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How the Internet Archive helped add nuance to Ready Player One

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Ready Player One was in many ways fueled by the work of the Internet Archive, a place where author Ernest Cline said he was able to research the minutia of some of the pop culture and games so integral to his 2011 novel.

"People sometimes say that I must have looked at the Internet Archive when I wrote Ready Player One, and that is what happened," Cline said in a talk at South by Southwest in Austin today. "I wrote a whole part of the book to pay tribute to Pac-Man and the 256 screen when the game runs out of memory.

"Because of MESS and MAME and cheats, it allowed me to jump to the final screen and play it a few times so I could write it."

In Ready Player One, most of humanity spends their time jacked into the OASIS, a virtual reality home to endless adventures, games and a virtual Easter Egg hunt which could lead to a massive inheritance for anyone who figures it out.

The novel is thick with pop culture, '80s and gaming references, including detailed descriptions of some gameplay, like that game-ending level of Pac-Man.

Jason Scott Sadofsky, the curator at the Internet Archive and Cline's fellow panelist, said that the OASIS' archival nature and heavy support of old games, leads some people to think that his work was inspired by the novel. While that wasn't the case, he does think the novel and the service work well together to help create a sort of multimedia experience.

As the Internet Archive continued to expand, amassing not only archival works from websites, but scans of books, video content and games, it has become a sort of early version of the novel's OASIS.

Thanks to emulators like MAME, and MESS, which is essentially a collection of emulators, and recent strives in JavaScript, hopeful players can now hop onto the archive site and play many of the archived games directly in their browser.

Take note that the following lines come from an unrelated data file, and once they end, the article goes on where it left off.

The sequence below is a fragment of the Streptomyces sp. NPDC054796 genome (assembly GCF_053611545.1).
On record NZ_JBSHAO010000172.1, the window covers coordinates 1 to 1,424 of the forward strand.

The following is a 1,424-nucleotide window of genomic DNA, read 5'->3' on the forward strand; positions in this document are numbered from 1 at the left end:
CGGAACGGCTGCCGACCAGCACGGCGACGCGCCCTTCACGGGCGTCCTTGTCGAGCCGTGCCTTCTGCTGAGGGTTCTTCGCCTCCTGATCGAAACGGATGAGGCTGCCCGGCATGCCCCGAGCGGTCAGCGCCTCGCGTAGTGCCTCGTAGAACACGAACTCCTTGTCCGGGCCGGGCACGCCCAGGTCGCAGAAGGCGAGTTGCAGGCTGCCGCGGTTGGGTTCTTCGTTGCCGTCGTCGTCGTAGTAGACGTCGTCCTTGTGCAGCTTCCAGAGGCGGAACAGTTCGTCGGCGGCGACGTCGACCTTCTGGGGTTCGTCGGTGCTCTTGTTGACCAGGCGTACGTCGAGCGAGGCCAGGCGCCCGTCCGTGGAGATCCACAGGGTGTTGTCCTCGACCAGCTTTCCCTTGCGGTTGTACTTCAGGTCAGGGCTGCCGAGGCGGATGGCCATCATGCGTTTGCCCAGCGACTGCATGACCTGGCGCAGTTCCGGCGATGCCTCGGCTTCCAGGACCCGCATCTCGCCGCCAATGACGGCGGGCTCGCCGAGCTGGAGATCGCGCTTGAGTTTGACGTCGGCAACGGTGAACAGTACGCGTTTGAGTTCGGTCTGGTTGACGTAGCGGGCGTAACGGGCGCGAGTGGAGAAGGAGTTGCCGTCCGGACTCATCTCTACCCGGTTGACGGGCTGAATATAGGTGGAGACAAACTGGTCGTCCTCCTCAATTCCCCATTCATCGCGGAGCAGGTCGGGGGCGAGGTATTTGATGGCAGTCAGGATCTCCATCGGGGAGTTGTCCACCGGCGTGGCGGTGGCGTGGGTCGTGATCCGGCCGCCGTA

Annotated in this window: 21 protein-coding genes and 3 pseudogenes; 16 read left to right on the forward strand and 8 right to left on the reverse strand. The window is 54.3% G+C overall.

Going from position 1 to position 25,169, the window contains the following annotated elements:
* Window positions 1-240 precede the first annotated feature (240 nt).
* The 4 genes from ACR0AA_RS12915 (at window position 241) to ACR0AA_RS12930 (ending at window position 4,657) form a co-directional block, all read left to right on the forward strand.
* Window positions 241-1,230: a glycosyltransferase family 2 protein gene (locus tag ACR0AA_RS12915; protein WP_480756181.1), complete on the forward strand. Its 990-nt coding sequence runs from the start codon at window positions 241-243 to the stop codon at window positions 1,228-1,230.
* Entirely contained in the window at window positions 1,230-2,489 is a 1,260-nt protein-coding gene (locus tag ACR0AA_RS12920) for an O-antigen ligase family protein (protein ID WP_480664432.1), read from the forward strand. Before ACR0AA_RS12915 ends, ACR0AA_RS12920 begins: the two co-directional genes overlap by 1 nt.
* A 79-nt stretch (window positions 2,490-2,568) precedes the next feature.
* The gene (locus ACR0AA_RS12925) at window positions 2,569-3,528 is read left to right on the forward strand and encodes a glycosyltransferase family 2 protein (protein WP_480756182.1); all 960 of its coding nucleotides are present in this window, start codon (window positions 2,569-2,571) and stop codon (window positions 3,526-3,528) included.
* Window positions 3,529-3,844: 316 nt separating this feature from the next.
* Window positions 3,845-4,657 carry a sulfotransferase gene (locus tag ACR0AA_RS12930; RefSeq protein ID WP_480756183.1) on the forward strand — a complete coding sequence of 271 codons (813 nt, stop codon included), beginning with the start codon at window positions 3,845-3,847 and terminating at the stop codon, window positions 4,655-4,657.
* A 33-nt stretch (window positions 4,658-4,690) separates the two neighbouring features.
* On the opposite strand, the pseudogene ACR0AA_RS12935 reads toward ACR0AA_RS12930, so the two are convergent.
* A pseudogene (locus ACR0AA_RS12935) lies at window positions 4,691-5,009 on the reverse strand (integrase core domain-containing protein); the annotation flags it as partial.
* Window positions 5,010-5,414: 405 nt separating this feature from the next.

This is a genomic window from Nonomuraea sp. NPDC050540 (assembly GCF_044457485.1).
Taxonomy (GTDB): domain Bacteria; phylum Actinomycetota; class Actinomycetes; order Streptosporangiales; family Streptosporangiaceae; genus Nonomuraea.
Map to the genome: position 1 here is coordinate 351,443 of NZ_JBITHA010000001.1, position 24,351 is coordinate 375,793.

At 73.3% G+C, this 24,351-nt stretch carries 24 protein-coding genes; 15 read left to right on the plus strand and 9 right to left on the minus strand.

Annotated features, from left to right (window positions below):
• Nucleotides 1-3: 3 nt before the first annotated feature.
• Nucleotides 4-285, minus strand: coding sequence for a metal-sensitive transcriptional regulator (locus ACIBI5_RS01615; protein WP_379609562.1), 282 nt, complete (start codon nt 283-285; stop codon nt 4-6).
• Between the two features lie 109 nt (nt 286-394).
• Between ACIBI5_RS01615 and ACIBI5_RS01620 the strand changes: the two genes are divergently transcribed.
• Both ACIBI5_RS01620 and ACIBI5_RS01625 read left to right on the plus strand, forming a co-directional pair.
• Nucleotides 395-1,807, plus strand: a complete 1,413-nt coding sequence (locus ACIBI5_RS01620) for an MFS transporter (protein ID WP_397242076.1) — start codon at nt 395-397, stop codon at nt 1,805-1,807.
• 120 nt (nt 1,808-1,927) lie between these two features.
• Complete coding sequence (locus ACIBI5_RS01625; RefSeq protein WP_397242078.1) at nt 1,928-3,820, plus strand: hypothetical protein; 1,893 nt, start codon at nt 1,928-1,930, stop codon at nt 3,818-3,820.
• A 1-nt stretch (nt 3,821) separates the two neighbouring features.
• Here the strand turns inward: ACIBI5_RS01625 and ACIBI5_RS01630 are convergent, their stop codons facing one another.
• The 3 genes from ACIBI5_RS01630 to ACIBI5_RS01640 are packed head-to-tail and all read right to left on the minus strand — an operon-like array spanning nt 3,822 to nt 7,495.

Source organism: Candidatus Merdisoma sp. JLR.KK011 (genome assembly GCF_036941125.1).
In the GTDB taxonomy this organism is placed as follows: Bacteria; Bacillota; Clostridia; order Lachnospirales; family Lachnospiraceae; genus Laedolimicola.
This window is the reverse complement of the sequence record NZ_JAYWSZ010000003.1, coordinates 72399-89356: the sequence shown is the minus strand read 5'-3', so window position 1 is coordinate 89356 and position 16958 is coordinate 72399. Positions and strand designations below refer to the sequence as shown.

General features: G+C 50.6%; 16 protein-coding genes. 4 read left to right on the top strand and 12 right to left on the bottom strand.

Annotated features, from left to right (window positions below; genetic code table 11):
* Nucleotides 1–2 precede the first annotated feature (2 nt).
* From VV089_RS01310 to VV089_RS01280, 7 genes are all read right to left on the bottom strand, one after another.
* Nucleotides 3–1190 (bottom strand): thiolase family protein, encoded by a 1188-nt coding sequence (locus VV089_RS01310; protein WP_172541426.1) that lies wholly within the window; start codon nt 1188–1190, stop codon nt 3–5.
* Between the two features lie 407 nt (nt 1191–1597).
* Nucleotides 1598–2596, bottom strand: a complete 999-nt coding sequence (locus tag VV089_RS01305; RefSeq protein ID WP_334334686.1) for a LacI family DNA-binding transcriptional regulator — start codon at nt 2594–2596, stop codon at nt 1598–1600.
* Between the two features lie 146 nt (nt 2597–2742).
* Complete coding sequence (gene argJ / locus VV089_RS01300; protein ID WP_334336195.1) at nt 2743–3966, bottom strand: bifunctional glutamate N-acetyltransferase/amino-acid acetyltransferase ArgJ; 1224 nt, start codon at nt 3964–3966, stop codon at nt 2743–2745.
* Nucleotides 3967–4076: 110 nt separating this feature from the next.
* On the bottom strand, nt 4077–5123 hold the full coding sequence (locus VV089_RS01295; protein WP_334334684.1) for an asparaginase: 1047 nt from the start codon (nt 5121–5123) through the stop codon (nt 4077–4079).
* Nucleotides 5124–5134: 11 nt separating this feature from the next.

Ready Player One is both an example of a highly evolved form of that sort of archival website, and also proof of the value of creating such a thing.

Originally envisioned as "What if Willy Wonka was a video game maker and he held his contest with the golden ticket inside a video game? What riddles would there be?" Cline knew he was going to have to research some of the nitty gritty of gaming. Something he really couldn't have done without the Internet Archive.

Sadofsky pointed out that while many people think that video games must be archived because of their digital nature, that's actually not the case.

And games are disappearing from the public's reach.

Part of that is because IP owners don't want the content available for free and some hobbyist archivists are worried or confused about what is and isn't legally shareable. This is a thing that cultural historians don't run into with much older works.

"When you put up a painting you're not like all 'Shit son, here comes Leonardo and he's angry,'" said Sadofsky. "But when it comes to something like Asteroids, which is coming up on 40 years now, they're like, 'Oh, no, no, no, no."

Cline said losing those early seminal gaming works would be devastating.

"All of these guys who are building the future," he said, "looking at their first games is like going back and reading their short stories. These are the things they did before going on to do great things.

"That's pretty awesome."